Homes Shrink With the Economy
Builders' 'Depression' helps drive reduction
By Matt Cantor,  Newser User
Posted May 26, 2009 9:30 AM CDT
In this April 14, 2009 photo, real estate sale signs are shown lined p in front of a new condo development in Lincoln Park, Mich.   (AP Photo/Carlos Osorio)
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(Newser) – Home sizes are aligned with the shrunken economy, the Los Angeles Times reports: last year, the typical home size dropped 11%—likely the fastest plunge since the 1970s. Some 90% of builders are working on a smaller scale now, an industry poll found. “People are realizing, 'Hey, I don't need the Lexus anymore,'" said a developer. "'I can live with the Camry.'"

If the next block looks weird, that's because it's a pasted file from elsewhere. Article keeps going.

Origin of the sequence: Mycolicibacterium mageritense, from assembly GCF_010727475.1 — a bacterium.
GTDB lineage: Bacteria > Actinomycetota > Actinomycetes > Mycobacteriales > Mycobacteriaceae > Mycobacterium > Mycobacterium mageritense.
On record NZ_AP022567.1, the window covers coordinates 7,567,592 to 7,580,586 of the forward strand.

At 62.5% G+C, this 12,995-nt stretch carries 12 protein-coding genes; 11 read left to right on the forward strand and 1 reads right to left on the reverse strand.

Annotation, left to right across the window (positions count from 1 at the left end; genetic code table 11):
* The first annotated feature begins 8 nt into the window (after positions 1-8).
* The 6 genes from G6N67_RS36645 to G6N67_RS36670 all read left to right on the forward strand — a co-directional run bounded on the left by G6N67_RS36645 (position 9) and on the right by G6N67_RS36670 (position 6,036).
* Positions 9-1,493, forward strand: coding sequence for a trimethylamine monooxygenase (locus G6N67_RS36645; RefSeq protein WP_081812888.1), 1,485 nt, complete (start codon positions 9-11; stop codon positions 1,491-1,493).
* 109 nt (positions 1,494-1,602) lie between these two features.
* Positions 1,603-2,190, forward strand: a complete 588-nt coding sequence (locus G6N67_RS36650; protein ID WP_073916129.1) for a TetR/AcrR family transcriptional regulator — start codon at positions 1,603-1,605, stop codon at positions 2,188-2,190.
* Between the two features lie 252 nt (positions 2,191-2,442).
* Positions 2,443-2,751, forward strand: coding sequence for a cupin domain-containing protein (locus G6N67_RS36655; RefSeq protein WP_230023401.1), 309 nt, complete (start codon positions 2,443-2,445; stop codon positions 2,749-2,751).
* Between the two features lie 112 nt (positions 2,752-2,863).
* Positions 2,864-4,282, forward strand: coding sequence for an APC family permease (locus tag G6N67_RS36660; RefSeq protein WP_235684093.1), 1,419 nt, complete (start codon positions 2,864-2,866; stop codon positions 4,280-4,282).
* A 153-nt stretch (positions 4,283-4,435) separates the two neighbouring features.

Finished home sizes have increased nearly steadily for decades, hitting an average of 2,500 feet in 2007. But now, with cheaper foreclosures accounting for half of home sales, builders are facing their own “Great Depression,” said an analyst. “They're basically in survival mode, so they do what they have to do”—like building smaller. The size of the average single-family home under construction fell to 2,343 feet last year, though it has grown slightly in recent months.